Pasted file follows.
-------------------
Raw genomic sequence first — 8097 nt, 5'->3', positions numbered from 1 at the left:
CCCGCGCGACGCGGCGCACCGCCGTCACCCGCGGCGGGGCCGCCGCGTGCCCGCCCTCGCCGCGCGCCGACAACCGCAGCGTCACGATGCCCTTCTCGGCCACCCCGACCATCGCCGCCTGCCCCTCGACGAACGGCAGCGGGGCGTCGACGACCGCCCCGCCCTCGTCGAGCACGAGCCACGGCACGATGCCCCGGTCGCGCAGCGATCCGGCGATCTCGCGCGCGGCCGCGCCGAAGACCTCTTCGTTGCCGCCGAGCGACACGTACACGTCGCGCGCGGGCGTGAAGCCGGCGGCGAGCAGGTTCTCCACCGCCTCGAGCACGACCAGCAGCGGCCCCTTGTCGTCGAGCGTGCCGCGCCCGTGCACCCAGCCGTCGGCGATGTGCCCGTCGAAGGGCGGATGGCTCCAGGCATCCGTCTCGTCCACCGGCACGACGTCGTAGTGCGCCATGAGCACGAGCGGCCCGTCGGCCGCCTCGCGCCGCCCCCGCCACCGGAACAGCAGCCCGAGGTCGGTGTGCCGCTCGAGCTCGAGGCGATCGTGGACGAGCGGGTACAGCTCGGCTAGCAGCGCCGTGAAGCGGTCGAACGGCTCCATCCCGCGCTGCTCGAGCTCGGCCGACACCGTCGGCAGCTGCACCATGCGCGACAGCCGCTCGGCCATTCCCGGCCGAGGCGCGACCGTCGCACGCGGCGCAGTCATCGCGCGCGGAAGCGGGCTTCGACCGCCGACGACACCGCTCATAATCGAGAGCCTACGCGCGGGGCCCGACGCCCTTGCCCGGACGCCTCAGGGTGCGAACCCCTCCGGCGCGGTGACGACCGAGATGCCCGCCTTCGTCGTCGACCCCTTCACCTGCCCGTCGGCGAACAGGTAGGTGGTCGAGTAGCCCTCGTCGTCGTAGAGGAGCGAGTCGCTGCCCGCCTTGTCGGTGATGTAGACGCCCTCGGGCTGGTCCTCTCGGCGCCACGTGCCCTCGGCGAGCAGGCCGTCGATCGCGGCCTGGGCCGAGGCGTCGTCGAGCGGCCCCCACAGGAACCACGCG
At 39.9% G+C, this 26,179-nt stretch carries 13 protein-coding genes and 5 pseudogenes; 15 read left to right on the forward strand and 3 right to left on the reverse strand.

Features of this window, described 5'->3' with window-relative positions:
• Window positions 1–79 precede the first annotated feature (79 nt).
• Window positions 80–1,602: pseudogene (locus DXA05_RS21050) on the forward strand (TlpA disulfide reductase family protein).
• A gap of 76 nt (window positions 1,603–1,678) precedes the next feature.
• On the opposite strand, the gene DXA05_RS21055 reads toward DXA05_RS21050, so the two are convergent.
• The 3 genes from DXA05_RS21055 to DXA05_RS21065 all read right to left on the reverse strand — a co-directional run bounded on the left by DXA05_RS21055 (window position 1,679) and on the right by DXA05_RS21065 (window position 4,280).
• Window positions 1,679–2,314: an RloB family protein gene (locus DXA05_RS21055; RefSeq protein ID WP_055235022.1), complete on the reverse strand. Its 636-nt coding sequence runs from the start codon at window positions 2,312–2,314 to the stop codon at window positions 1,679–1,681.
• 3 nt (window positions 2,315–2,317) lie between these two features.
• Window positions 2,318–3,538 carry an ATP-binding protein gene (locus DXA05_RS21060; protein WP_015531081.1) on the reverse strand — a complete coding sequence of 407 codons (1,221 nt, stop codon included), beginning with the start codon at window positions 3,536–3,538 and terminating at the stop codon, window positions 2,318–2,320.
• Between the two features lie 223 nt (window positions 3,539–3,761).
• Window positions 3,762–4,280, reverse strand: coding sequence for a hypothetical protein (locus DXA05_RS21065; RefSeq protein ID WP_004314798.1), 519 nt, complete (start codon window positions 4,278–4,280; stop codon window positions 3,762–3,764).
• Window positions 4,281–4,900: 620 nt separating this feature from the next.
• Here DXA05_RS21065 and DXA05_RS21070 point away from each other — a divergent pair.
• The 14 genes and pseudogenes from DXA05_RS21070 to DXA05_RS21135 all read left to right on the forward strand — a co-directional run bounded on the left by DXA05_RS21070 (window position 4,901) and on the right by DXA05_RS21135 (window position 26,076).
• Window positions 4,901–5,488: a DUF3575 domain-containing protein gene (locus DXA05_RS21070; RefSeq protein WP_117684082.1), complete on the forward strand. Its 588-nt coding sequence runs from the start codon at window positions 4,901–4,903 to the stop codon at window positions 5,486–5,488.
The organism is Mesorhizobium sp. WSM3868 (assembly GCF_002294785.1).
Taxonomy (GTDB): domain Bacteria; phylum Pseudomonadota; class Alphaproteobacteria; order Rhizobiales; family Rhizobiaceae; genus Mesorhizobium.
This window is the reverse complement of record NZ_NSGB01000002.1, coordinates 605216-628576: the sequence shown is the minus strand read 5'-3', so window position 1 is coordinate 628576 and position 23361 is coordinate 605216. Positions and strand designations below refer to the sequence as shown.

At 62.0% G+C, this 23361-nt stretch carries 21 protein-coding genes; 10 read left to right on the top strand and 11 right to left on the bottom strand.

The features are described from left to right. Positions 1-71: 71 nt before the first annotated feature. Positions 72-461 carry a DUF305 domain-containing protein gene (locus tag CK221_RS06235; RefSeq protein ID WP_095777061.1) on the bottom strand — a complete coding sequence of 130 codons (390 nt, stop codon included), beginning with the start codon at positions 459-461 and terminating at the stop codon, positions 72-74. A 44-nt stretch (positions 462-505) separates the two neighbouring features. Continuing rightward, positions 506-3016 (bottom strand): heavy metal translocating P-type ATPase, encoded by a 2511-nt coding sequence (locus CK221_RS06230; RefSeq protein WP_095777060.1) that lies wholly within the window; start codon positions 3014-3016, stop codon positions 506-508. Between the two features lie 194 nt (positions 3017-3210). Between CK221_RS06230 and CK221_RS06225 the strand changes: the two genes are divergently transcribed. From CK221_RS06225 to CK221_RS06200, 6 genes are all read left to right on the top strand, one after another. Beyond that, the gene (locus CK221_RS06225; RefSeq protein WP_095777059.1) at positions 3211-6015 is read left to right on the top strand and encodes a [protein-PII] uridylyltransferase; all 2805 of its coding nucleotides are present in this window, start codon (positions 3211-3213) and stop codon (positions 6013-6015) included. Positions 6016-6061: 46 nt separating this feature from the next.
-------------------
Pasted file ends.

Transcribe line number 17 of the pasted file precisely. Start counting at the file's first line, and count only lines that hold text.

• The 14 genes and pseudogenes from DXA05_RS21070 to DXA05_RS21135 all read left to right on the forward strand — a co-directional run bounded on the left by DXA05_RS21070 (window position 4,901) and on the right by DXA05_RS21135 (window position 26,076).